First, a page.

National Geographic is reporting on a new study that claims the Normans introduced the idea of demonic possession to England in 1066. Professor Peter Dendle of Penn State says that "there is no reference to a contemporary Anglo-Saxon case of possession for 300 years" prior to the Norman Conquest:
Anglo-Saxon sources indicate that the English were both puzzled and surprised by cases of possession mentioned both in the Scriptures and European texts from regions such as modern-day France and Germany.
But after the Norman Conquest, possession stories and exorcisms quickly appear in England, Dendle found.
These reports coincided with growing use of healing shrines and pilgrimage routes by people in search of miracle cures, the researcher suggests.
Christina Lee of the University of Nottingham in England says saintly relics that supposedly had healing properties were increasingly advertised by monasteries and churches as cures for the possessed or the mad.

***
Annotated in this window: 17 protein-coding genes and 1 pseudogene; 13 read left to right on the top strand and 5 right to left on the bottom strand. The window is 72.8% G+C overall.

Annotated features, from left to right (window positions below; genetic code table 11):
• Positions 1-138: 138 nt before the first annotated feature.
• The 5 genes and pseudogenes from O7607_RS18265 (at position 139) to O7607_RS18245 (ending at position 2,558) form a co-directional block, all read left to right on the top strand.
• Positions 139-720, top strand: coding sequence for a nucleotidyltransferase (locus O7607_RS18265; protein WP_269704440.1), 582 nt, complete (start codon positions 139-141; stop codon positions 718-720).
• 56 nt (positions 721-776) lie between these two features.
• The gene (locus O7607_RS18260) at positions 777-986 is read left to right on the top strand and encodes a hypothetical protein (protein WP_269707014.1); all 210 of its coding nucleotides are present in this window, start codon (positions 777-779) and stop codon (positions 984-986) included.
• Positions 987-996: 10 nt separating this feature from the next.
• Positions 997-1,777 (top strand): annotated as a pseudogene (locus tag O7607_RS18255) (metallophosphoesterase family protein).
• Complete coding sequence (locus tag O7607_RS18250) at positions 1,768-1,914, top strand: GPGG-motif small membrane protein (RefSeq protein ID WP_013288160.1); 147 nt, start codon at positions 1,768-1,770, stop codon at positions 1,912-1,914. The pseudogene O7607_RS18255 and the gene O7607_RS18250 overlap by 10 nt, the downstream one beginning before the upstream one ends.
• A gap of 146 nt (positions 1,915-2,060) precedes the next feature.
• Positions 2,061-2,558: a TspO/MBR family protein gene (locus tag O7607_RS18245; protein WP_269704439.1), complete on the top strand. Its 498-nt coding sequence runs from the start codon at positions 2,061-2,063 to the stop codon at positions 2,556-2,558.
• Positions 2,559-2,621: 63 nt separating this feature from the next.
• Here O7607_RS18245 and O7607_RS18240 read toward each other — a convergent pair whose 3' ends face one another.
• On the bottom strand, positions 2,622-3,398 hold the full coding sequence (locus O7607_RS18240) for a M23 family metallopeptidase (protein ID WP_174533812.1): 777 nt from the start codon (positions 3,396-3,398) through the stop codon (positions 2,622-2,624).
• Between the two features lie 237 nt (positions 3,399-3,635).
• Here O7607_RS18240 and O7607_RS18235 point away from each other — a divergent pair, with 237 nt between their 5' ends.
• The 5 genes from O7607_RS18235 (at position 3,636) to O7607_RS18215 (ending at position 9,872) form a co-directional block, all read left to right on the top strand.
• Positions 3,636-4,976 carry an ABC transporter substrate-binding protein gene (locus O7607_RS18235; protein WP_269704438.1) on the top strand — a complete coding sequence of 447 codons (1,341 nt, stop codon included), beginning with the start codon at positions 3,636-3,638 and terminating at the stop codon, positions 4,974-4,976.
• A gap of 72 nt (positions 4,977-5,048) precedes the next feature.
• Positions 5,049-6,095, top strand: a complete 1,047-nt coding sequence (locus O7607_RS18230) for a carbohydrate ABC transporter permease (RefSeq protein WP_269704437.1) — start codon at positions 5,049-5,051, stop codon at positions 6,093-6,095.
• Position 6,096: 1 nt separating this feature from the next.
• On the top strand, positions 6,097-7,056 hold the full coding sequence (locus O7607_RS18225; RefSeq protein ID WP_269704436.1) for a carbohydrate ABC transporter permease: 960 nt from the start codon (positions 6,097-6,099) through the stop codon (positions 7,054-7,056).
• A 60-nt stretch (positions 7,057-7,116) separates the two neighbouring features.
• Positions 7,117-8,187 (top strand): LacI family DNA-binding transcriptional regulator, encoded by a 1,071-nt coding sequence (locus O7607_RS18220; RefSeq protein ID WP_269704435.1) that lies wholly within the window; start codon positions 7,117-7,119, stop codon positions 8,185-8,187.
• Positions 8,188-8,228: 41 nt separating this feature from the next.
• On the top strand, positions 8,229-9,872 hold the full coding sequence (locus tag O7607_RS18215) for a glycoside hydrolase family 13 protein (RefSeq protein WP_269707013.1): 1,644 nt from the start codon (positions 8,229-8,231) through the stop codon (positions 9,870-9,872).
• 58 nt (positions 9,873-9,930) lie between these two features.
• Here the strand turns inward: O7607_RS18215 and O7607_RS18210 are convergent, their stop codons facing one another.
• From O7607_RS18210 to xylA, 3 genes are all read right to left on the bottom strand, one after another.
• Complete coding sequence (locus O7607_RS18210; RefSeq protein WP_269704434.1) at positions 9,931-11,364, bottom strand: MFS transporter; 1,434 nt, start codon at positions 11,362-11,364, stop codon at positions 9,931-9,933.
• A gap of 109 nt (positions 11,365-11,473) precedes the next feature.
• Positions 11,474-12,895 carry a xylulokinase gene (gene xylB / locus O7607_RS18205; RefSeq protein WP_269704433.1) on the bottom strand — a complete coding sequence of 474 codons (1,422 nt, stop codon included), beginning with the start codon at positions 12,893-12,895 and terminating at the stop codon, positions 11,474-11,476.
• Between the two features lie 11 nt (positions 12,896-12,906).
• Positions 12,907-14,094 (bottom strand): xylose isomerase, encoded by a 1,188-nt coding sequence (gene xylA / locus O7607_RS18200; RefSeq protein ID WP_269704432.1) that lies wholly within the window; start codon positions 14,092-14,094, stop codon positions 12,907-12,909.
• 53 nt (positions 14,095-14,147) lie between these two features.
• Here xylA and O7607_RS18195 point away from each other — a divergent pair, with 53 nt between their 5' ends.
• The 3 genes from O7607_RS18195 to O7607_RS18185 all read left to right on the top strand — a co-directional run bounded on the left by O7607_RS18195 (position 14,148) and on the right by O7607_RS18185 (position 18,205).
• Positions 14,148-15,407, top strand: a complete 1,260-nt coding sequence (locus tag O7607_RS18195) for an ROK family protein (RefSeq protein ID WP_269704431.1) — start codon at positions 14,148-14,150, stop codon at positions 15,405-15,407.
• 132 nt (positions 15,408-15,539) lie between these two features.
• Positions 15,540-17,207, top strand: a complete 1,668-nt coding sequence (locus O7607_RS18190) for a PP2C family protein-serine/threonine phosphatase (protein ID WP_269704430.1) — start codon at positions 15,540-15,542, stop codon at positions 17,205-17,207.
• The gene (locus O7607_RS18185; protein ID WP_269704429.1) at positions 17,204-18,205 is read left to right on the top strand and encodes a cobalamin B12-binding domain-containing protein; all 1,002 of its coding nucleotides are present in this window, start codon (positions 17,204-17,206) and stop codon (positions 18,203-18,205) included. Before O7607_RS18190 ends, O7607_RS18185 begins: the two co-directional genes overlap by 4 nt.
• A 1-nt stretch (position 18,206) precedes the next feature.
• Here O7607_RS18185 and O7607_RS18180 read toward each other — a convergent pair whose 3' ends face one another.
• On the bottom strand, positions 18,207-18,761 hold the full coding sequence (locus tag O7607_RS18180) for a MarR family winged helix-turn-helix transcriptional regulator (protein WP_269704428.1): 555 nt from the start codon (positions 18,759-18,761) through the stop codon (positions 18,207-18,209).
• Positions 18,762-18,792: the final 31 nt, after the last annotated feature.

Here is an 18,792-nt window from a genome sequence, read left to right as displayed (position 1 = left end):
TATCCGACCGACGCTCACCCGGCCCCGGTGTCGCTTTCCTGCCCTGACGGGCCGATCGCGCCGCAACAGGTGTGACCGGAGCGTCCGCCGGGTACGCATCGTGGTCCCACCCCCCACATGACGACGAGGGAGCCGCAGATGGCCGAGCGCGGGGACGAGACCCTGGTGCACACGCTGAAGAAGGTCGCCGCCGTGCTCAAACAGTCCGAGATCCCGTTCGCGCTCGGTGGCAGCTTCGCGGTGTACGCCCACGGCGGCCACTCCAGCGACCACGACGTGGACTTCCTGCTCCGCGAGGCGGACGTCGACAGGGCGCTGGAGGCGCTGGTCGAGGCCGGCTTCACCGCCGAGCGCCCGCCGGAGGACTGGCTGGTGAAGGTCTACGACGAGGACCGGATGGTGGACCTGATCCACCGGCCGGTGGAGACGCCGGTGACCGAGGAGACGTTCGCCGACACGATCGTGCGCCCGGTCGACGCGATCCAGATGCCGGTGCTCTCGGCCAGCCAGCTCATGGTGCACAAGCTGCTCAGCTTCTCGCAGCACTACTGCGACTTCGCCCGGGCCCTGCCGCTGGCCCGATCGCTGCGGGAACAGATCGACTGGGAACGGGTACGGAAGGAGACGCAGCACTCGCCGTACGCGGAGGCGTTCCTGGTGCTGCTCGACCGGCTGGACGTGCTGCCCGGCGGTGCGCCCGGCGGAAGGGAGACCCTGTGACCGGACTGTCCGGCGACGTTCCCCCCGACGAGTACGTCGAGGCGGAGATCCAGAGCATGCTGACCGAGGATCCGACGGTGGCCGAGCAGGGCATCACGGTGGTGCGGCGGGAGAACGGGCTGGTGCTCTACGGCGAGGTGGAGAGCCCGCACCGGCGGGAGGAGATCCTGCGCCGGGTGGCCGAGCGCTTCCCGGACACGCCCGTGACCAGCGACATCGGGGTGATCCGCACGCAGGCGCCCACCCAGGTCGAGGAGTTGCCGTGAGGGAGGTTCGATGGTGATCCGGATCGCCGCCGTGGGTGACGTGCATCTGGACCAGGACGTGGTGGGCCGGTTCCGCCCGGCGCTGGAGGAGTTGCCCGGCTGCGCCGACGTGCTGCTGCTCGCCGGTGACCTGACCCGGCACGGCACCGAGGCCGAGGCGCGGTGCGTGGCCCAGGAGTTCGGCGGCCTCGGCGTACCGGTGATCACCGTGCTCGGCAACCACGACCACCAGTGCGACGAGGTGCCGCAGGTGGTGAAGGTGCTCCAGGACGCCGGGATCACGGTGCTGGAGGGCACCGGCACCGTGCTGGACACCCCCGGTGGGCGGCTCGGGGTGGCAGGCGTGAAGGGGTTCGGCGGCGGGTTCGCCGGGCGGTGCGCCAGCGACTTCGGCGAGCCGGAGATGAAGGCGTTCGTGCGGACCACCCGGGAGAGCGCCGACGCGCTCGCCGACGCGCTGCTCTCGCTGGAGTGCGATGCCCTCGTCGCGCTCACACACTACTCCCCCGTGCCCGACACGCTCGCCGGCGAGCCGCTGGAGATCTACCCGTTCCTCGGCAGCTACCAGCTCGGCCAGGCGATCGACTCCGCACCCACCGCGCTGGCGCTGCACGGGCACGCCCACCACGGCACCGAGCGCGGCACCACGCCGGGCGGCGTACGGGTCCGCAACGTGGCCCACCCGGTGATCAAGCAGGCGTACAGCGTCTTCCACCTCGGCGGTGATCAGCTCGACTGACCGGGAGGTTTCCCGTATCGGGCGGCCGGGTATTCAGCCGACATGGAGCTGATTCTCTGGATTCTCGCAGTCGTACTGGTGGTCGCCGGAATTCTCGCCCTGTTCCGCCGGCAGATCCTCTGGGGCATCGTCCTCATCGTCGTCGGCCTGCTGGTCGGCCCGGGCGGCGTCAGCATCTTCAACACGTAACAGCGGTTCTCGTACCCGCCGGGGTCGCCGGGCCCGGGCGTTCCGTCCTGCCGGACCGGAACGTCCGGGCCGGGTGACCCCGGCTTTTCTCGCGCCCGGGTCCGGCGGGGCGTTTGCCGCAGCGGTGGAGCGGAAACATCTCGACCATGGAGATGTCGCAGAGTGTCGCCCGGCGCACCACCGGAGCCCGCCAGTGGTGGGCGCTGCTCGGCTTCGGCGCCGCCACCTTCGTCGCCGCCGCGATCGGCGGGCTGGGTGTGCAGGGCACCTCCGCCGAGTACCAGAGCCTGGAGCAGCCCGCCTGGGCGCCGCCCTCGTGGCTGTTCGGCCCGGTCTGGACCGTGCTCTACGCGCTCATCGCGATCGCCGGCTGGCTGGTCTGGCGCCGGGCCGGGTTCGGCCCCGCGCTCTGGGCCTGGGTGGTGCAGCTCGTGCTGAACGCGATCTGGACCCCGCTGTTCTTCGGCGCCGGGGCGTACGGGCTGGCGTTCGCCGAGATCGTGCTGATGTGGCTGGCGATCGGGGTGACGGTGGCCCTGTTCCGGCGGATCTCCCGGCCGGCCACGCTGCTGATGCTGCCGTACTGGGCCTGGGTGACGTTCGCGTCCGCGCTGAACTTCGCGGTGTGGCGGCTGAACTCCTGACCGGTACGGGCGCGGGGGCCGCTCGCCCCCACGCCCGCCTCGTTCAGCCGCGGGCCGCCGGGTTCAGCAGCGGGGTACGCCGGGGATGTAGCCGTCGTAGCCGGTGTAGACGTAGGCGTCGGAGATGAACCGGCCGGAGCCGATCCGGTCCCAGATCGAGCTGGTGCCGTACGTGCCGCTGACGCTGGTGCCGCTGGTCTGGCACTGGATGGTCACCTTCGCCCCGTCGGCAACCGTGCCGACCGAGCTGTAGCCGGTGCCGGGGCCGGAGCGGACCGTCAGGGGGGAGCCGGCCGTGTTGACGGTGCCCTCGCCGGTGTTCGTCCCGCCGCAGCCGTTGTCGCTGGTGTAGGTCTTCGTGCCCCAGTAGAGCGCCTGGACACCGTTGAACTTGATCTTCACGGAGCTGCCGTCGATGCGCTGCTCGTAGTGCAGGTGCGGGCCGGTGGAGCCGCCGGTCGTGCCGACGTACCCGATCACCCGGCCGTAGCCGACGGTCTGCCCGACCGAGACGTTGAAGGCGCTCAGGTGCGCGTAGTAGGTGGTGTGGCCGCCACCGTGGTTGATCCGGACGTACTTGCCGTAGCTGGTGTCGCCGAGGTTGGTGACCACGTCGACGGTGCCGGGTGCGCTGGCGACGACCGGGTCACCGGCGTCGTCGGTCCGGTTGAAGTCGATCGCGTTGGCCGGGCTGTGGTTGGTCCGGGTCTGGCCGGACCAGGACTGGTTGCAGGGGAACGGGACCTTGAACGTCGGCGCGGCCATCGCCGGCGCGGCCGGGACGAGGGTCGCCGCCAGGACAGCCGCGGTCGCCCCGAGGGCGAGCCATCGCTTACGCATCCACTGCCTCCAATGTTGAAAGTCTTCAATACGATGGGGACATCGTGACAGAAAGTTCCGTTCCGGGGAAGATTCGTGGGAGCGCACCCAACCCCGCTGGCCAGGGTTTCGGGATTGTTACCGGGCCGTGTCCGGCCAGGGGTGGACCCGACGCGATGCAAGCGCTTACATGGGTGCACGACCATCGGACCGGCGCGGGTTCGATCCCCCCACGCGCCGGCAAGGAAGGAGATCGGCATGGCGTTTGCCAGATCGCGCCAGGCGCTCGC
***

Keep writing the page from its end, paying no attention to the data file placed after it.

"There were churches vying to have the most powerful saint, while monasteries had hospitals attached to them," Lee said. "They saw themselves as doctors of the soul."
One argument is that demon possession as a religious concept was good for business.*
If cures appeared to work, "people would be very grateful and leave donations—which the churches and monasteries were dependent on," Lee pointed out.
The illustration is a 1598 woodcut showing an exorcism from Pierre Boaistuau, et al., Histoires prodigieuses et memorables, extraictes de plusieurs fameux autheurs, Grecs, & Latins, prophanes (Paris, 1598), vol. 1. Reproduced in "The Devil in the Convent" by Moshe Sluhovsky.
*Although I haven't read the original argument, this seems to be a pretty facile answer to me. I think cultural and political influences would have been a much stronger motivator than purely economic ones.